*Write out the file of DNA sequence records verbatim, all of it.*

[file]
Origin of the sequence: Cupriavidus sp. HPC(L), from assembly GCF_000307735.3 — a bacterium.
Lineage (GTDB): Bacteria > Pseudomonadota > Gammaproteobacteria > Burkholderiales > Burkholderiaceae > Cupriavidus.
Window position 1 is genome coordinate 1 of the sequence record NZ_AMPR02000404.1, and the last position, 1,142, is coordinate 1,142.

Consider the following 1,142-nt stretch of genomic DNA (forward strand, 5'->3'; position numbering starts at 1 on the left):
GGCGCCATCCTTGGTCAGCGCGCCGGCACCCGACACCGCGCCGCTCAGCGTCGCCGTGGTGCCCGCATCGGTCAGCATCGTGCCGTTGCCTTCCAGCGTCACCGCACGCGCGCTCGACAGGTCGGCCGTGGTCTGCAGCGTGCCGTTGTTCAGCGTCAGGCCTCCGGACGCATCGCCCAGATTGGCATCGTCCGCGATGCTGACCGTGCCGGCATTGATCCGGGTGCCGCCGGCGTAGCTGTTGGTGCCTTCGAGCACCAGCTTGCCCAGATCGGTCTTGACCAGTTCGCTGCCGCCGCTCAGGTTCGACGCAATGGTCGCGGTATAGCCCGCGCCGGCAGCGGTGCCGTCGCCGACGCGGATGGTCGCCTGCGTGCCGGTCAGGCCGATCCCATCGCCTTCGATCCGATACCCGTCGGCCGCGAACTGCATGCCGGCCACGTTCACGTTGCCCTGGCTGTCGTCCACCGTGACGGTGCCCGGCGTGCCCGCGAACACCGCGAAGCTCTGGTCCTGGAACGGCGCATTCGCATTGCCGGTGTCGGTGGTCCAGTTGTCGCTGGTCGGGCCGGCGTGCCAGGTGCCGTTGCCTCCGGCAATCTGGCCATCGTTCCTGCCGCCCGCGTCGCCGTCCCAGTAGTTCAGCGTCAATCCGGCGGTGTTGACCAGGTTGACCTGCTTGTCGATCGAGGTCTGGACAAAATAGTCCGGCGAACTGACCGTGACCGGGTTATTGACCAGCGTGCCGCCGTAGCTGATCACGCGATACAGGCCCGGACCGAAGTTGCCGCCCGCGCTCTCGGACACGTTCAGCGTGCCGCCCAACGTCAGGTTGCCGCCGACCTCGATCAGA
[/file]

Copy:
Origin of the sequence: Cupriavidus sp. HPC(L), from assembly GCF_000307735.3 — a bacterium.
Lineage (GTDB): Bacteria > Pseudomonadota > Gammaproteobacteria > Burkholderiales > Burkholderiaceae > Cupriavidus.
Window position 1 is genome coordinate 1 of the sequence record NZ_AMPR02000404.1, and the last position, 1,142, is coordinate 1,142.

Consider the following 1,142-nt stretch of genomic DNA (forward strand, 5'->3'; position numbering starts at 1 on the left):
GGCGCCATCCTTGGTCAGCGCGCCGGCACCCGACACCGCGCCGCTCAGCGTCGCCGTGGTGCCCGCATCGGTCAGCATCGTGCCGTTGCCTTCCAGCGTCACCGCACGCGCGCTCGACAGGTCGGCCGTGGTCTGCAGCGTGCCGTTGTTCAGCGTCAGGCCTCCGGACGCATCGCCCAGATTGGCATCGTCCGCGATGCTGACCGTGCCGGCATTGATCCGGGTGCCGCCGGCGTAGCTGTTGGTGCCTTCGAGCACCAGCTTGCCCAGATCGGTCTTGACCAGTTCGCTGCCGCCGCTCAGGTTCGACGCAATGGTCGCGGTATAGCCCGCGCCGGCAGCGGTGCCGTCGCCGACGCGGATGGTCGCCTGCGTGCCGGTCAGGCCGATCCCATCGCCTTCGATCCGATACCCGTCGGCCGCGAACTGCATGCCGGCCACGTTCACGTTGCCCTGGCTGTCGTCCACCGTGACGGTGCCCGGCGTGCCCGCGAACACCGCGAAGCTCTGGTCCTGGAACGGCGCATTCGCATTGCCGGTGTCGGTGGTCCAGTTGTCGCTGGTCGGGCCGGCGTGCCAGGTGCCGTTGCCTCCGGCAATCTGGCCATCGTTCCTGCCGCCCGCGTCGCCGTCCCAGTAGTTCAGCGTCAATCCGGCGGTGTTGACCAGGTTGACCTGCTTGTCGATCGAGGTCTGGACAAAATAGTCCGGCGAACTGACCGTGACCGGGTTATTGACCAGCGTGCCGCCGTAGCTGATCACGCGATACAGGCCCGGACCGAAGTTGCCGCCCGCGCTCTCGGACACGTTCAGCGTGCCGCCCAACGTCAGGTTGCCGCCGACCTCGATCAGA